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Kentucky junior pitcher/first baseman A.J. Reed, who enjoyed possibly the greatest individual season in UK history this year, is the 28th recipient of the Dick Howser Trophy, presented by Easton Foundations, as college baseball’s Player of the Year. The presentation was made Saturday during a national news conference at TD Ameritrade Park, site of the 2014 College World Series.
The Dick Howser Trophy, given in memory of the former Florida State University All-America shortstop and Major League player and manager, who died of brain cancer in 1987, is regarded by many as college baseball’s most prestigious award. Criteria for consideration for the trophy include performance on the field, leadership, moral character, and courage, qualities which were exemplified by Dick Howser’s life.
“It is of utmost importance for the Dick Howser Trophy Committee to identify the top college baseball player in the country not only based on ability,” David Feaster, the committee’s executive director said. “However – equally important if not more, are the qualities that make up the spirit of the Trophy’s namesake, Dick Howser – leadership, character and courage.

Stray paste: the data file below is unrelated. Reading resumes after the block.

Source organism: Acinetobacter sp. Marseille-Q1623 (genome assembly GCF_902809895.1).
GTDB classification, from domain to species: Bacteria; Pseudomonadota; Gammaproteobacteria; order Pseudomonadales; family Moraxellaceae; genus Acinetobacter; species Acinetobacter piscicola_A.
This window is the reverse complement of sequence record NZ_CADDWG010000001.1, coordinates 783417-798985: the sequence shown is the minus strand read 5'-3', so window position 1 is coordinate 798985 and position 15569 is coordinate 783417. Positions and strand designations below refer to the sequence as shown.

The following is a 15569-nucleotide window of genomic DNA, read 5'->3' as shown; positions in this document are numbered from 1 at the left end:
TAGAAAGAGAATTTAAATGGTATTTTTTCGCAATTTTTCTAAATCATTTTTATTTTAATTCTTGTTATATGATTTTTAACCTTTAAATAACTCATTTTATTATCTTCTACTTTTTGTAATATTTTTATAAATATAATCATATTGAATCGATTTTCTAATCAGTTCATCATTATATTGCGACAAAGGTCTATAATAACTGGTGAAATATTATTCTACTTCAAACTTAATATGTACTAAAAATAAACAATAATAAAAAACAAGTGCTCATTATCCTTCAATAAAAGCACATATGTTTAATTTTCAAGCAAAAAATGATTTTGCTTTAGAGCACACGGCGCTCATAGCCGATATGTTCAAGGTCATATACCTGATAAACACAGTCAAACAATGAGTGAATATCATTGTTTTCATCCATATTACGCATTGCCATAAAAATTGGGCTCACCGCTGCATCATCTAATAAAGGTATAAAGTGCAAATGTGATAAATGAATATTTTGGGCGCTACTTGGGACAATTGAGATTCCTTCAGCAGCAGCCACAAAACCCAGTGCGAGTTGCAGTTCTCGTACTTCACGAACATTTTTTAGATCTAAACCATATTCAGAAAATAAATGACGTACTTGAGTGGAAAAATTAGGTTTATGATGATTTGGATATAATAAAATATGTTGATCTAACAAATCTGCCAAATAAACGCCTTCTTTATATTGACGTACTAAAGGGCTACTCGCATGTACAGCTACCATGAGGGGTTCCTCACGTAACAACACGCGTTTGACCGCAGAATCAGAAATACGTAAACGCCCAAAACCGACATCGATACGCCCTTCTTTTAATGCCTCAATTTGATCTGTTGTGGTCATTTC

“A.J. Reed embodies all of the qualities that we identify when selecting the award winner. His numbers both as a hitter and pitcher were at the top of one of the nation’s finest leagues, the Southeastern Conference. His numbers speak for the outstanding season he had – and he did it with excellent sportsmanship and class.”
Reed, who leads the nation in home runs with 23, slugging percentage at .735 and OPS (batting average + slugging percentage) at 1.211, also had a 12-2 pitching record for coach Gary Henderson’s Wildcats. He is Kentucky’s first national baseball player of the year and is bidding to become the third consensus national player from the Southeastern Conference, along with 2007 Howser Trophy recipient David Price of Vanderbilt and Alabama’s David Magadan, the 1985 honoree and current hitting coach for the Texas Rangers.
The native of basketball-famous Terre Haute, Ind., batted .336 with 73 RBI and a .476 on-base percentage for the ’14 Wildcats. He also started 16 games for Kentucky, had a 2.09 earned run average, gave up 98 hits in 112 innings of work, struck out 71 hitters, and walked only 29. He accounted for just under one-third (12) of the 37-25 Wildcats’ total team victories.
The 6-4, 240-pound SEC Player of the Year adds the Dick Howser Trophy to an arm’s length list of accomplishments this year. A finalist for the 2014 USA Baseball Golden Spikes Award, he already has earned first team All-America honors from the NCBWA and Collegiate Baseball, has been tabbed the NCBWA District III Player of the Year, and been multi-honored with NCBWA Division I, NCAA.com and Louisville Slugger Collegiate Baseball National Hitter of the Week honors during the campaign.